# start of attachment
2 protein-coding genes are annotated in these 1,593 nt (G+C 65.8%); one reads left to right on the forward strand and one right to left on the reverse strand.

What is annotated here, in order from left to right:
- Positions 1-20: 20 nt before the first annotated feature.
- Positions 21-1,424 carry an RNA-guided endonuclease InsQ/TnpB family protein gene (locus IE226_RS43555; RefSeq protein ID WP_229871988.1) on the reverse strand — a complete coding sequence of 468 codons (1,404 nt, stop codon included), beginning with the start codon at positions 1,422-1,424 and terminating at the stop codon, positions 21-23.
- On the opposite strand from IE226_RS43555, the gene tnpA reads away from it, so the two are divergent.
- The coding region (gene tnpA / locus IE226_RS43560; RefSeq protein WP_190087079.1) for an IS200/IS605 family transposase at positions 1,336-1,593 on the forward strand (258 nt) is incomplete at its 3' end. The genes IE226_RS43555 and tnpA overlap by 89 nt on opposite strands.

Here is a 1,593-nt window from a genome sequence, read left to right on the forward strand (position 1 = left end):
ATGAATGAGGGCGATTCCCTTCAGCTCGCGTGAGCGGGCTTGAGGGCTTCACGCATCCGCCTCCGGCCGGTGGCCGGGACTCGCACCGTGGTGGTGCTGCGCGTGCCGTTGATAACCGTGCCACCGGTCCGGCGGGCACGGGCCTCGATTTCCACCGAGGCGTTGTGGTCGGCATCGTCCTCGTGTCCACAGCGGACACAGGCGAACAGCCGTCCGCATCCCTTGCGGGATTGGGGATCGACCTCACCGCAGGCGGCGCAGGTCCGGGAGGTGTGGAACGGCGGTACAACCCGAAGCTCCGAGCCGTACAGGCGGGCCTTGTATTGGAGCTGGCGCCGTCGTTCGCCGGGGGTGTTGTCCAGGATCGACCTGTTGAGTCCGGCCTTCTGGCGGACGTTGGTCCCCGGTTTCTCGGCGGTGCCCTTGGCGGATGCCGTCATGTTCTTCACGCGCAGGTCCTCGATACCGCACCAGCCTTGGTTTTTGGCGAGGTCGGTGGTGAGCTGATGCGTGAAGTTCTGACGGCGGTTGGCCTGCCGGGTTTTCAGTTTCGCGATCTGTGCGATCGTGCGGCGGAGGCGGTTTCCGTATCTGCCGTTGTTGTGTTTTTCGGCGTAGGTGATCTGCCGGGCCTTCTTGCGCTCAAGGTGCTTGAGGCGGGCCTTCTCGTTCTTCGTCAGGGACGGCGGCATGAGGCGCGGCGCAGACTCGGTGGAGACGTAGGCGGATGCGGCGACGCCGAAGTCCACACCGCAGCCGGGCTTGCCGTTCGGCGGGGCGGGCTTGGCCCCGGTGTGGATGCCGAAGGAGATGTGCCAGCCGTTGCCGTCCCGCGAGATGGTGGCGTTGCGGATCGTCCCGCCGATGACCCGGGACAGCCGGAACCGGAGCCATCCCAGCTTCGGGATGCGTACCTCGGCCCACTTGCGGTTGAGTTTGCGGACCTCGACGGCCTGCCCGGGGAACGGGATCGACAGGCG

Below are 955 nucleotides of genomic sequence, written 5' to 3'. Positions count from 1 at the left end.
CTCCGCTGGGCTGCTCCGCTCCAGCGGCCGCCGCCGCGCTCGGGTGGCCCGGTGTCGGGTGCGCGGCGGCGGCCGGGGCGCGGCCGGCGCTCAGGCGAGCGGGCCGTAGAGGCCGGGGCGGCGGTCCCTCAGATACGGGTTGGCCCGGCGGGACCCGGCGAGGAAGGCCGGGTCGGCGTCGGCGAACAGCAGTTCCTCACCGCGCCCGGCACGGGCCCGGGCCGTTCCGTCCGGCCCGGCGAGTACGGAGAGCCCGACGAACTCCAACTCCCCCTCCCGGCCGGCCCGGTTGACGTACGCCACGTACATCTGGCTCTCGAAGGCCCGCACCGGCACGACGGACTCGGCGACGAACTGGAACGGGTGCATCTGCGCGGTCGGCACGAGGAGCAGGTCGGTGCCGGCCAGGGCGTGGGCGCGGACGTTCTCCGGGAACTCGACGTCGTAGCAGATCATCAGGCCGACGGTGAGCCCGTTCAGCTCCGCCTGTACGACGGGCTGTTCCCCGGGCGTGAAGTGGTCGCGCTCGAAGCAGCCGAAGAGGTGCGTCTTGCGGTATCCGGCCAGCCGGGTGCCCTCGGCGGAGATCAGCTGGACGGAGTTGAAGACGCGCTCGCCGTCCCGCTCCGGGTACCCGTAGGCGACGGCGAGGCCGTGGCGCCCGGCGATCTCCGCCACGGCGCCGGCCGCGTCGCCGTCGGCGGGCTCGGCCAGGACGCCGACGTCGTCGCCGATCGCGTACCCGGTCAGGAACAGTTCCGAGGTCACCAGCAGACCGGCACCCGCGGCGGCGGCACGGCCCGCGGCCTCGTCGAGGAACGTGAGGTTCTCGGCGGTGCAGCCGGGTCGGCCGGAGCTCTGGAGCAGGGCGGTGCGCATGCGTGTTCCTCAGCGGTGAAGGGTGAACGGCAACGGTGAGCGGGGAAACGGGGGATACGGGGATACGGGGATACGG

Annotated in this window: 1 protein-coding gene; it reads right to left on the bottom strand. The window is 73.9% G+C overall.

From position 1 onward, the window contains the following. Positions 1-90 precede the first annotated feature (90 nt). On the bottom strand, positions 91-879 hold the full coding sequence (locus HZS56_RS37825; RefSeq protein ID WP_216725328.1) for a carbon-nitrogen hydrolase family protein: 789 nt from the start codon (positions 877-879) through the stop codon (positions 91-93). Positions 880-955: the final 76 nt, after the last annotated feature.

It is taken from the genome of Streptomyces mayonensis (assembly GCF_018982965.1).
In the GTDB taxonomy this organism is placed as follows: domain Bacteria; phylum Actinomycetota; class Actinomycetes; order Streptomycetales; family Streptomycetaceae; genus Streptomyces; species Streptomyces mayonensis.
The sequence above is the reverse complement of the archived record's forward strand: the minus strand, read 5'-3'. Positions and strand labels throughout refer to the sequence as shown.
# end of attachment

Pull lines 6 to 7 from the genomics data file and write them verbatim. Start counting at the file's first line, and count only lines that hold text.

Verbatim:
- The coding region (gene tnpA / locus IE226_RS43560; RefSeq protein WP_190087079.1) for an IS200/IS605 family transposase at positions 1,336-1,593 on the forward strand (258 nt) is incomplete at its 3' end. The genes IE226_RS43555 and tnpA overlap by 89 nt on opposite strands.

Here is a 1,593-nt window from a genome sequence, read left to right on the forward strand (position 1 = left end):